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Comparison of API20C with molecular identification of Candida spp isolated from bloodstream infections
  1. J Xu1,
  2. B C Millar1,
  3. J E Moore1,
  4. R McClurg1,
  5. M J Walker2,
  6. J Evans2,
  7. S Hedderwick3,
  8. R McMullan1
  1. 1Northern Ireland Public Health Laboratory, Department of Bacteriology, Belfast City Hospital, Belfast BT9 7AD, UK
  2. 2Mycology Reference Laboratory, Department of Microbiology, The Royal Group of Hospitals, Grosvenor Road, Belfast BT12 6BA, UK
  3. 3Department of Infectious Diseases, The Royal Group of Hospitals
  1. Correspondence to:
 Dr John E Moore, Northern Ireland Public Health Laboratory, Department of Bacteriology, Belfast City Hospital, Belfast BT9 7AD, UK;
 jemoore{at}niphl.dnet.co.uk

Abstract

A study was carried out to compare the API20C technology with polymerase chain reaction amplification and direct sequencing of the short internal transcribed spacer region 2 (ITS2) for the identification of 58 isolates of invasive candida species obtained from patients with bloodstream infections over the seven year period 1994 to 2000. Overall, there was only one disagreement between the phenotypic and genotypic identification, where the API scheme identified the isolate as C albicans but the molecular method identified it as C dubliniensis. This study demonstrated that the API20C method is useful in the identification of Candida spp isolated from blood culture and that molecular methods do not enhance identifications made using the API20C scheme. However, for correct reporting of C dubliniensis, an emerging bloodborne pathogen, it is recommended that all isolates identified as C albicans by the API20C scheme are further examined phenotypically and/or genotypically.

  • candida species
  • identification
  • molecular techniques
  • API20C
  • ITS, internal transcribed spacer region
  • PCR, polymerase chain reaction

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Candida species are important fungal pathogens in several patient populations, particularly when causing bloodstream infections. There have been recent reports on the misidentification of several candida species when using phenotypic identification techniques.1,2 More recently, molecular identification techniques for fungi have been described, which allow for more accurate and rapid identification of Candida spp based on differences within the ribosomal RNA.3 Of these methods, polymerase chain reaction (PCR) amplification of the short internal transcribed spacer 2 (ITS2) region has been described as a rapid and reliable method to characterise yeast infections. At present, most laboratories in the UK use a combination of microscopic tests together with a commercial test system, such as the API20C, API32C, or API candida schema for the identification of clinically important yeasts. Previous work4,5 showed that the API20C scheme was more reliable at identifying common (97%) and rare (88%) yeast isolates than the API32C scheme, which could reliably identify 92% of common yeasts and 85% of rare isolates, but there have been few data comparing the use of the API schemes with the recently described ITS sequence based identification methods. Therefore, this study aimed to carry out a comparison of the API20C identification scheme with molecular identification using the ITS rRNA regions. In addition, we wanted to evaluate laboratory parameters associated with these respective phenotypic and genotypic techniques, to help provide guidance on their advantages and disadvantages in diagnostic applications.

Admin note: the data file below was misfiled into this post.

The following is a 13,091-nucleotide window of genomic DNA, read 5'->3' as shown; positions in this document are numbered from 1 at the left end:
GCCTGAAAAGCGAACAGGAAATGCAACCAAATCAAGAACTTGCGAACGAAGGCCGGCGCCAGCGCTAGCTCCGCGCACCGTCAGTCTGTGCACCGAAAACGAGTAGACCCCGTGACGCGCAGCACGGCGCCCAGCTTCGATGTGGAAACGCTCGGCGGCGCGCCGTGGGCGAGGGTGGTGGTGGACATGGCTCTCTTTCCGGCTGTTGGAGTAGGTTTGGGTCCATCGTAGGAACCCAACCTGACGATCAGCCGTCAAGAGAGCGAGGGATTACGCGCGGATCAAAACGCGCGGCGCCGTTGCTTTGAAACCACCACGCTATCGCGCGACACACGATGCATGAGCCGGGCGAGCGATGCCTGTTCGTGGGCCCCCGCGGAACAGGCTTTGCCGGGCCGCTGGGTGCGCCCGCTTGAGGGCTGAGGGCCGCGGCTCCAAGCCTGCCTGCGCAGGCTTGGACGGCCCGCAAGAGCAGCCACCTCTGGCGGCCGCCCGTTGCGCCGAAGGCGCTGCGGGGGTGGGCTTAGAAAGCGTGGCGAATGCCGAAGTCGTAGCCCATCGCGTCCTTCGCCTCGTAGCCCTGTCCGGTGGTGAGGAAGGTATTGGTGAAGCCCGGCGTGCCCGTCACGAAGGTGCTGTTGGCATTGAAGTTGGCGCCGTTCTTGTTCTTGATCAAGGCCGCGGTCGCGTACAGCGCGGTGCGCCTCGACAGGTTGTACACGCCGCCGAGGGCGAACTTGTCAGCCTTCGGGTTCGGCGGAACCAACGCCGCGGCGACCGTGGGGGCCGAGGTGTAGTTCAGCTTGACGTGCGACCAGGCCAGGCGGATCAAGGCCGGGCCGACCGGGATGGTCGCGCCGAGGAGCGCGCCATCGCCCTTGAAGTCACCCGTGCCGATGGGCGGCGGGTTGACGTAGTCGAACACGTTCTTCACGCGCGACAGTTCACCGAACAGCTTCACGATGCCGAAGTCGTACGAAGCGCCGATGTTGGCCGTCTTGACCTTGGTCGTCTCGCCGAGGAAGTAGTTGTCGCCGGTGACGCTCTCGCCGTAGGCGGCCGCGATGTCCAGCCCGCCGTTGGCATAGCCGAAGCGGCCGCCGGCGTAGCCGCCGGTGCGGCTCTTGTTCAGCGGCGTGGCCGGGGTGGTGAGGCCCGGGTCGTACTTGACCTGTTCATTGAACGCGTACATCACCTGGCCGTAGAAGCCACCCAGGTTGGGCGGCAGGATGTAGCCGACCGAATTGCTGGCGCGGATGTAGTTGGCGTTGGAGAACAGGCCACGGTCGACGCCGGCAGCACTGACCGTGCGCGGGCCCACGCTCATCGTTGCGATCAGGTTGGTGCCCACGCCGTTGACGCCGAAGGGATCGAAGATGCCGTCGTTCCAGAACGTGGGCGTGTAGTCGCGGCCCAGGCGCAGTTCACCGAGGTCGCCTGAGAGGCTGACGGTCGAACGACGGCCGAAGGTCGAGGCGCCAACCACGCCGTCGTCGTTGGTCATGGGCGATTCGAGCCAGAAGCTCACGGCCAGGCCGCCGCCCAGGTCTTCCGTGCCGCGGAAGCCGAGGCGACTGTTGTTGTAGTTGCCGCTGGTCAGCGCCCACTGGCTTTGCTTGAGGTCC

“Our study aimed to carry out a comparison of the API20C identification scheme with molecular identification using the internal transcribed spacer region rRNA regions”

MATERIALS AND METHODS

Candida spp isolates (n = 58) were obtained from the blood cultures of 58 patients with bloodborne candidiasis attending Belfast City Hospital during the period 1994 to 2000. All isolates were stored at −80°C in accordance with the method of Moore et al.6 Isolates were resuscitated from storage on to Sabouraud dextrose agar (Oxoid CM0041; Oxoid Ltd, Basingstoke, UK), and passaged at least twice before phenotypic and genotypic characterisation.

All DNA isolation procedures were carried out in a class II biological safety cabinet in a room geographically separate from that used to set up the reaction mixes and also from the “post-PCR” room to minimise the production of false positive results. Total genomic fungal DNA was extracted from a single colony using the Roche high purity PCR template kit (Roche Diagnostics, East Sussex, UK), in accordance with the manufacturer’s instructions, following pretreatment with lyticase (Boehringer Mannheim, East Sussex, UK), as described previously.7 All reaction mixes were set up in a PCR hood in a room separate from that used to extract DNA and the amplification and post-PCR rooms to minimise contamination. Reaction mixes (50 μl) were set up as follows: 10mM Tris/HCl, pH 8.3, 50mM KCl, 2.5mM MgCl2, 200μM (each) dATP, dCTP, dGTP, and dTTP, 1.25 U of Taq DNA polymerase (Amplitaq; Perkin Elmer, Cheshire, UK), 0.2μM (each) of the ITS2 region primers (ITS3/ITS4; namely: ITS3, 5`-GCA TCG ATG AAG AAC GCA GC-3` and ITS4 (reverse) 5`-TCC TCC GCT TAT TGA TAT GC-3`, as described previously),3 and 4 μl of DNA template. After a “hot start”, the reaction mixtures were subjected to the following thermal cycling parameters in a Perkin Elmer 2400 thermocycler: 96°C for three minutes, followed by 40 cycles of 96°C for one minute, 55°C for one minute, and 72°C for one minute, with a final extension at 72°C for 10 minutes. During each run molecular grade water (LAL Grade; Biowhittaker Inc, Walkersville, Maryland, USA) samples were included randomly as negative controls. Where there was disagreement between the phenotypic and genotypic result using the ITS2 region, a further PCR reaction was set up, amplifying the ITS1–5.8S–ITS2 region, using the primers ITS1 (forward) 5`-TCC GTA GGT GAA CCT GCG G-3` and ITS4 (reverse), as described above. After amplification, aliquots (15 μl) were removed from each reaction mixture and examined by electrophoresis (80 V, 45 minutes) in gels composed of 2% (wt/vol) agarose (Gibco, Paisley, UK) in TAE buffer (40mM Tris, 20mM acetic acid, 1mM EDTA, pH 8.3), stained with ethidium bromide (5 μg/100ml). Gels were visualised under ultraviolet illumination using a gel image analysis system (UVP Products, UK) and all images archived as digital (*.bmp) graphic files.